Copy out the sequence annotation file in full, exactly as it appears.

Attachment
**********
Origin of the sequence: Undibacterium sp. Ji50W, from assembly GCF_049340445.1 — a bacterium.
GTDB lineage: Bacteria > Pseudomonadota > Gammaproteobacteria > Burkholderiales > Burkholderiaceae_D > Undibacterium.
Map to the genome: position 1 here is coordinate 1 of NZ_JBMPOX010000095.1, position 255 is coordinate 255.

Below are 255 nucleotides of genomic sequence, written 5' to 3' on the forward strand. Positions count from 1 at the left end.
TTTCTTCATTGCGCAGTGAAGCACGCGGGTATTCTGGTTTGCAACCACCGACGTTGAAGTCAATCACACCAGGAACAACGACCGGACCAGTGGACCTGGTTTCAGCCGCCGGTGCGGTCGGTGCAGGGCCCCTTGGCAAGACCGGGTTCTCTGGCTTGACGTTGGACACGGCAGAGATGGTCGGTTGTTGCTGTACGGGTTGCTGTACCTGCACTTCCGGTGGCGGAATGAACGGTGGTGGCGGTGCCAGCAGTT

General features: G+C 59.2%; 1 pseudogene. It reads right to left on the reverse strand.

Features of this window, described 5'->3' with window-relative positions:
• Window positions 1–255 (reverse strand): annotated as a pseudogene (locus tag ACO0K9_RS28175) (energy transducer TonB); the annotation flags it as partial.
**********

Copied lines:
Origin of the sequence: Undibacterium sp. Ji50W, from assembly GCF_049340445.1 — a bacterium.
GTDB lineage: Bacteria > Pseudomonadota > Gammaproteobacteria > Burkholderiales > Burkholderiaceae_D > Undibacterium.
Map to the genome: position 1 here is coordinate 1 of NZ_JBMPOX010000095.1, position 255 is coordinate 255.

Below are 255 nucleotides of genomic sequence, written 5' to 3' on the forward strand. Positions count from 1 at the left end.
TTTCTTCATTGCGCAGTGAAGCACGCGGGTATTCTGGTTTGCAACCACCGACGTTGAAGTCAATCACACCAGGAACAACGACCGGACCAGTGGACCTGGTTTCAGCCGCCGGTGCGGTCGGTGCAGGGCCCCTTGGCAAGACCGGGTTCTCTGGCTTGACGTTGGACACGGCAGAGATGGTCGGTTGTTGCTGTACGGGTTGCTGTACCTGCACTTCCGGTGGCGGAATGAACGGTGGTGGCGGTGCCAGCAGTT

General features: G+C 59.2%; 1 pseudogene. It reads right to left on the reverse strand.

Features of this window, described 5'->3' with window-relative positions:
• Window positions 1–255 (reverse strand): annotated as a pseudogene (locus tag ACO0K9_RS28175) (energy transducer TonB); the annotation flags it as partial.